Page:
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Sepember 19, 2010

'Bore-ified to the Ninth Dimension!'

Special thanks to Laura-Susan Thomas for her illustration. To see more of her work, visit childrensillustrators.com/LSseismiccow/

September 19, 2010|By Cheryl Rose
  • "Bore-ified"
"Bore-ified" (Laura-Susan Thomas )

She slyly stepped into the classroom. She had steely eyes, a pinched nose, and knitting needles woven through her layered hair. In a nasal voice she said, "Class. My name is Mrs. Prattler."

I laughed.

"I fail to see the humor," Mrs. Prattler said. She walked around the desks, trying to smell the kind of kid you were. A-plus student? Class clown? Troublemaker?

"Mrs. Meyers is out sick. I am your substitute teacher," she said, pulling a knitting needle from her hair. She slapped it down on her desk. We all sat up straight. "Class, turn to Chapter 1 in your math books."

I followed along as she read each problem and its answer. At first, I understood her. Then it was as if she was speaking in data bytes.

"Nee-Nee-Nee-Nat-Nee-Nee-Nee-Nat!"

One by one, my classmates fell asleep. My eyelids grew heavier. I watched her tiny mouth open and close, emitting the clacking of time slowly stitching away.

"Nee-Nee-Nee-Nat-Nee-Nee-Nee-Nat!"

I fought to stay awake. I knew now, she wasn't a real teacher. She was a coma-inducing monster. She kept on spewing "Nees" and "Nats." I looked around. I was now the last kid awake — barely. Mrs. Prattler focused on me.

Suddenly, the door burst open.

"Mrs. Meyers, I had you trapped in the teacher's break room with two dozen doughnuts," said Mrs. Prattler.

"Nothing could keep me from saving my students!" Mrs. Meyers answered, wiping chocolate icing from her mouth.

Mrs. Prattler cackled, "Well, you're a doughnut too late. I've one holdout to bore-ify, before I transfer them all to the Ninth Dimension. There, they'll perform boring tasks, over and over again. Mwah –hahaha."

Mrs. Meyers stared down Mrs. Prattler. "Not over my school books!" she yelled. Her forceful voice snapped me from my sleepy haze.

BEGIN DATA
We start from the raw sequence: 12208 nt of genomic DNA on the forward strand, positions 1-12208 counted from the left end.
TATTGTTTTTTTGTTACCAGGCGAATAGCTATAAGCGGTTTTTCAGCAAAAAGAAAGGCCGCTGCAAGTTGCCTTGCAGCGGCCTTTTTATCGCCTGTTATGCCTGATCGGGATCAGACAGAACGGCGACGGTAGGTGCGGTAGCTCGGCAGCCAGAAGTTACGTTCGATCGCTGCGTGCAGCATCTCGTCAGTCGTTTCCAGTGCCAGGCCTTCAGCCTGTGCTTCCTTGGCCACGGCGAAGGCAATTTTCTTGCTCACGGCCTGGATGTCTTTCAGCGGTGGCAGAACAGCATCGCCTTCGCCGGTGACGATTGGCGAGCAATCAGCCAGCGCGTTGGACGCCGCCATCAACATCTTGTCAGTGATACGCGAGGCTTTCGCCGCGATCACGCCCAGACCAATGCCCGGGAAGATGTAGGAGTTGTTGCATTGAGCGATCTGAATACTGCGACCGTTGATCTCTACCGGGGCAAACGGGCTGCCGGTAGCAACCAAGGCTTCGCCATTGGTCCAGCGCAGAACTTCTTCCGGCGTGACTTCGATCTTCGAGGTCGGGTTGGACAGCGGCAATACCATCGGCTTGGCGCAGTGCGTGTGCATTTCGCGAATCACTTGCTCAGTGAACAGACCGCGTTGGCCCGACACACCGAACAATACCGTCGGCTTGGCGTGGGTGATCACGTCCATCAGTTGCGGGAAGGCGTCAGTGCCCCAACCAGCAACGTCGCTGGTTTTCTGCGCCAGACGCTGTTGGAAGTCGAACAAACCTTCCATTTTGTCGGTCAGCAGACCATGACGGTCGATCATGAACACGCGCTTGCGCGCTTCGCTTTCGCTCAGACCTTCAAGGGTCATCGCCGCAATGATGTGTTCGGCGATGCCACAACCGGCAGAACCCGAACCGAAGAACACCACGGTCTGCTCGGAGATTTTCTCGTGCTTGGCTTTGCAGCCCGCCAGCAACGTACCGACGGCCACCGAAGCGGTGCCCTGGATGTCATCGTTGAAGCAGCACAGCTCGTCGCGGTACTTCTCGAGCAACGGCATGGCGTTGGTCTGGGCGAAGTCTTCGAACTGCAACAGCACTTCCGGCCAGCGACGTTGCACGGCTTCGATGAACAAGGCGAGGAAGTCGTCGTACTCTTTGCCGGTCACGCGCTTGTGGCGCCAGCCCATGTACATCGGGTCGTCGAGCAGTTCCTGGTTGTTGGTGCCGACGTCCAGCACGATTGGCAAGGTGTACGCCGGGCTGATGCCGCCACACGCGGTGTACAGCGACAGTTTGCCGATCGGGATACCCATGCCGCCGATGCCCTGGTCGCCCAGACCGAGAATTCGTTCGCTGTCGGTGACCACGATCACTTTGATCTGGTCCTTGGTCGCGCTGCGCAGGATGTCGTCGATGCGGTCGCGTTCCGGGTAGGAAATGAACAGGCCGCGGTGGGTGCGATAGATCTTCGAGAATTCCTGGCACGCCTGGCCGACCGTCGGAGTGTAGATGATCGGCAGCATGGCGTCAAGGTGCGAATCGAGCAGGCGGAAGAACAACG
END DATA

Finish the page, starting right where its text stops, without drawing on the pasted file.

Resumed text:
I can't believe what I saw next. Mrs. Prattler morphed into a gray-haired, lumpy, old lizard with a long tail! She pulled out the last knitting needle. She cracked her tail like a whip and flung the last needle at Mrs. Meyers. Mrs. Meyers caught the needle between her teeth. She hiked up her sensible skirt and spun toward Lizard Face. She kicked her right in the … well, she gave her a terrible kick. Crack! Swoosh! Lizard Face was sent soaring across the class. She crashed against the back wall, three desks to the side of mine!

Quickly, I jumped up from my desk. Lizard Face's gray eyes were now fire-red. Her pink tongue shot out. It coiled around me, pulling me toward her. I tried to free myself but couldn't. I slammed a foot down onto her tail. "Aaaahhh," she wailed. Her tongue uncoiled. I was freed. I grabbed Lizard Face's tail. I swung her three times overhead and flung her out the window.

"Way to go!" Mrs. Meyers cheered. Lizard Face was escorted to a "Detention Dimension," and I was sworn to secrecy.

"Chris, thank you for being the first to read. I especially like that you made me a Super Hero, and together we fought Lizard Face. Now class, who would like to read their fantasy story next?"

Special thanks to Laura-Susan Thomas for her illustration. To see more of her work, visit childrensillustrators.com/LSseismiccow

For more Kids' Reading Room, visit latimes.com/kids.

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